The world has gone mad; it’s no secret. Vermont may be the last bastion of sanity, and that’s no longer a secret either. This dynamic has made the business of real estate in Vermont a little bit mad too. Good people from other areas (flat lands) see our idyllic way of life, and they want it. Who can blame them? Vermont is not alone in this trend and American’s population is now more fluid than it has been over the last century. The great shuffle is on, and Americans are on the move seeking better communities. Vermont, by and large, is still small enough to have viable communities where we value helping neighbors.
Supply and Demand
Statistics show that many boomers and seniors have stayed-put through the pandemic. This hasn’t been the best of times to move for many of us. Here in Vermont, new home listings have been down nearly 30% with the advent of the pandemic; all while there has been an active flow of out-of-staters eager to move here. This disequilibrium in the market; low supply and high demand has created nothing less than a housing crisis and sent prices soaring beginning in January 2020. New listings start high, and bidding wars with dozens of offers, drive prices higher. From my perspective, I don’t see this dynamic changing anytime soon and I predict more of the same through at least 2022.
However, our market is tiny and can be hurt by outside forces. There have been times in the not so distant past where Wall Street affected Main Street, Vermont. In 2008, during the Mortgage-Backed Securities Crisis, it become impossible to get a mortgage for a while. This undoubtedly paused all real estate markets throughout the country, and to a degree, the globe. Vermont was not spared. Like today, leading up to the 2008 real estate crash, Vermont had a housing shortage. The sustained shortage helped us persevere and recover quickly. Home values held relatively steady, rebounded quickly; especially when compared to other areas of the country.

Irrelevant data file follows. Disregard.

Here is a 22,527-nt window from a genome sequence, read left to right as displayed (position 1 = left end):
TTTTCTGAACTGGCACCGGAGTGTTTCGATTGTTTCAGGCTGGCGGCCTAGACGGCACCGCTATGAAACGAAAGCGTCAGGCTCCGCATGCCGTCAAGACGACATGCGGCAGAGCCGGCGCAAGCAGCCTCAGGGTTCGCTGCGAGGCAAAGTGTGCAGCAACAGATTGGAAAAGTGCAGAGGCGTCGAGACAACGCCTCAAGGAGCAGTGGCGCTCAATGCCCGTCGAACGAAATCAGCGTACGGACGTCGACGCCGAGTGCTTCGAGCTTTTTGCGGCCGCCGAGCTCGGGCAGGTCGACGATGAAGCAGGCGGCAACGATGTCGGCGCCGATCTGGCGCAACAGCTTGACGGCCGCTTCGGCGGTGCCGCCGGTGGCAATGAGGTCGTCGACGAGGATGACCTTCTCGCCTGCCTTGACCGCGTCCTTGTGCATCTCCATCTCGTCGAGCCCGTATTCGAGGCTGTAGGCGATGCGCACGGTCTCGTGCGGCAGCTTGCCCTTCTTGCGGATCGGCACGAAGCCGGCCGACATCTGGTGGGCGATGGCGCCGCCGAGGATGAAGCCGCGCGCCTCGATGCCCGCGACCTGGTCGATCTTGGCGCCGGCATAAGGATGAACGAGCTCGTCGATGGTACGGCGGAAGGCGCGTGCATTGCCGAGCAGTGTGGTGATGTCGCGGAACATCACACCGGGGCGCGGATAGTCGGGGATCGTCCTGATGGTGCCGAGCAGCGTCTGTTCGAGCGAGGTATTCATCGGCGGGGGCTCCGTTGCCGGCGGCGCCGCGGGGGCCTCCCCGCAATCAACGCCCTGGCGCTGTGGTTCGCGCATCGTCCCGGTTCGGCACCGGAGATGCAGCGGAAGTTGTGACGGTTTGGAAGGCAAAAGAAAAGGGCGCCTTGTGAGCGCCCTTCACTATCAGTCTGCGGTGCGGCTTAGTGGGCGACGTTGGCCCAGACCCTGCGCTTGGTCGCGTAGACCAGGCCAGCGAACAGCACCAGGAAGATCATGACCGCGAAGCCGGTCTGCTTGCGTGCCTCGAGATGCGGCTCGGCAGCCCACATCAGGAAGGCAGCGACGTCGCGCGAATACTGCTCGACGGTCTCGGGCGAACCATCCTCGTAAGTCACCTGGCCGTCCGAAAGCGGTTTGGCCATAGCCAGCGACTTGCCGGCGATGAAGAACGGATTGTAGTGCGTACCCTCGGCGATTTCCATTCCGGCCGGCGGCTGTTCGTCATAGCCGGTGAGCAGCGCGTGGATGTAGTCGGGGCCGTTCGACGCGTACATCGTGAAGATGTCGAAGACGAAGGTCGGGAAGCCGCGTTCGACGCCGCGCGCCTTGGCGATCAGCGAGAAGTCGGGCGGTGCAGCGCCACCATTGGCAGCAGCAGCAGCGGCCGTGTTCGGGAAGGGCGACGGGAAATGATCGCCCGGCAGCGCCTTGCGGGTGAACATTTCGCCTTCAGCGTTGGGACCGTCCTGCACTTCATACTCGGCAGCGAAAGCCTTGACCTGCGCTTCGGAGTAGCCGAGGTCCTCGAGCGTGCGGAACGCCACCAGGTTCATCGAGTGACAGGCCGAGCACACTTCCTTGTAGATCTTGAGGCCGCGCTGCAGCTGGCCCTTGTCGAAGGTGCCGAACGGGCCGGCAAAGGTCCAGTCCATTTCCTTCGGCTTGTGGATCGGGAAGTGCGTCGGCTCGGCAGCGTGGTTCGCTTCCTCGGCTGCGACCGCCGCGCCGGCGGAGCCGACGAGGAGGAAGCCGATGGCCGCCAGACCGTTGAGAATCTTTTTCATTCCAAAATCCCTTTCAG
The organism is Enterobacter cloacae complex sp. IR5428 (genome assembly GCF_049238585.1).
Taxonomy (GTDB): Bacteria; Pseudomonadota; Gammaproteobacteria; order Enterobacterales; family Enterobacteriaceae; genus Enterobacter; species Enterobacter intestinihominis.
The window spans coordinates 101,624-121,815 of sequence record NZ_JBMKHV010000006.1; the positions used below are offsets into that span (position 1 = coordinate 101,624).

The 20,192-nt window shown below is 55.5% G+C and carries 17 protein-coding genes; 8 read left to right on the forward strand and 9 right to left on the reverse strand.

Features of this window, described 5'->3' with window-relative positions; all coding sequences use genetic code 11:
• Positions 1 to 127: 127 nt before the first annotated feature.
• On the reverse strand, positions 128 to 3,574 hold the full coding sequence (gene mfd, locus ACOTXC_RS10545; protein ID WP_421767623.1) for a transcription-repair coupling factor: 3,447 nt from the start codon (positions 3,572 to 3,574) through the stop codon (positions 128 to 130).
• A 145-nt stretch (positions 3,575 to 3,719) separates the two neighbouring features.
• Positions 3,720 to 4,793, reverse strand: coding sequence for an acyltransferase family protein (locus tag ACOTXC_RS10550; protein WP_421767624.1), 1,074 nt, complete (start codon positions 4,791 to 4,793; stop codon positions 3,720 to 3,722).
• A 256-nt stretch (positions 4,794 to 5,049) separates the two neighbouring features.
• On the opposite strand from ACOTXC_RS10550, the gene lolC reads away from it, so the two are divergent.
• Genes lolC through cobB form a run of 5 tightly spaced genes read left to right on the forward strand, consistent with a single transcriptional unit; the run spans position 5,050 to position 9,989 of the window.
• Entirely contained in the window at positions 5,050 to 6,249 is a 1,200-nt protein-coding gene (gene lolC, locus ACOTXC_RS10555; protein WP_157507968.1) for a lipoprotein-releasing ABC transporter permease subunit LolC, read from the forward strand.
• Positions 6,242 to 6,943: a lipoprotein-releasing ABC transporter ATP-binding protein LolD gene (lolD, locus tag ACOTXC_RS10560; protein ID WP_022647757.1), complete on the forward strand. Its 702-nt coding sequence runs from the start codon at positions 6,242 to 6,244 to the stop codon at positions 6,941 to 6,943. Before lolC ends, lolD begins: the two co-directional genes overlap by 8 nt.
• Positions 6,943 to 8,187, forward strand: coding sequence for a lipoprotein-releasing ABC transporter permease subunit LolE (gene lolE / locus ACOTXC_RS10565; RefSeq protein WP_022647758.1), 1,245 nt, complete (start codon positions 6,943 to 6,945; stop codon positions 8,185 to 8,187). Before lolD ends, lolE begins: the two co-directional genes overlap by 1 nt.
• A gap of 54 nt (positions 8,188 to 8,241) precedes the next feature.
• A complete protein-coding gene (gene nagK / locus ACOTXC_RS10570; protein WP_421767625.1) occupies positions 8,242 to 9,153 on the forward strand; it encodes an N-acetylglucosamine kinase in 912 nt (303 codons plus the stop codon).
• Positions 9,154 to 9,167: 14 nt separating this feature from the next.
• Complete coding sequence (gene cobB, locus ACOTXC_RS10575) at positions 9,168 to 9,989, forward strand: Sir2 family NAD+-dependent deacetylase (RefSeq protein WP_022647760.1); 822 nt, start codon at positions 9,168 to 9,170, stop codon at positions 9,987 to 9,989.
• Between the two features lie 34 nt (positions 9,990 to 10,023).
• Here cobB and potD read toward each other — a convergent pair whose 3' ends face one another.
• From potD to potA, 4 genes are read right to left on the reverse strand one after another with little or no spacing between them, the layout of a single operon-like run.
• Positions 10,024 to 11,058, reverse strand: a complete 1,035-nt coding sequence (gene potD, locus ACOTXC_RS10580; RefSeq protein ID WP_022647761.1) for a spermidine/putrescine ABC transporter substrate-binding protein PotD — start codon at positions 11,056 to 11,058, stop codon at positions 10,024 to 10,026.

Appreciation Vs. Inflation
In real estate, we call rising prices appreciation. It’s seen by most as a positive thing, especially if you own real estate. However, when rising prices affect consumer goods, it’s called inflation, and it’s not considered a good thing by anyone. The last time we had serious inflation, like what it is now, the AMC Eagle was the hot car for Vermont winters, and you could still buy a good house for $25,000. We all know inflation is bad for the economy, and I don’t need to tell you that it hits boomers and seniors the hardest.
The Federal Reserve has made it clear that they are favoring interest rate hikes to help curb inflation. This could put an end to at least some of the exuberance of the buyers’ seeming insatiable appetite. Hopefully it’s done in a way that cools the inflation, while allowing our economy to keep moving.
What It Means to You
Inflation and high home prices are having a profound effect on all my clients right now. It’s important to know that many have made out quite well through it all. It doesn’t have to hurt you in the pocketbook, but it is imperative to be savvy. It has never been so essential to be aware of the market forces that affect you and to make sure you are getting good advice – whether it be from estate planning attorneys, investment advisors, to real estate professionals who have their finger on the beat of the market.
Ben Durant is a leading Senior Real Estate Specialist in the State of Vermont and has a passion for supporting and defending his clients through the process of downsizing, right-sizing, and relocating in Vermont. Ben lives with his wife, Amy, and three children in Williston VT. He can be reached at Ben@TransitionsVT.com or by calling directly at 802-355-6688. Visit his website at TransitionsVT.com.
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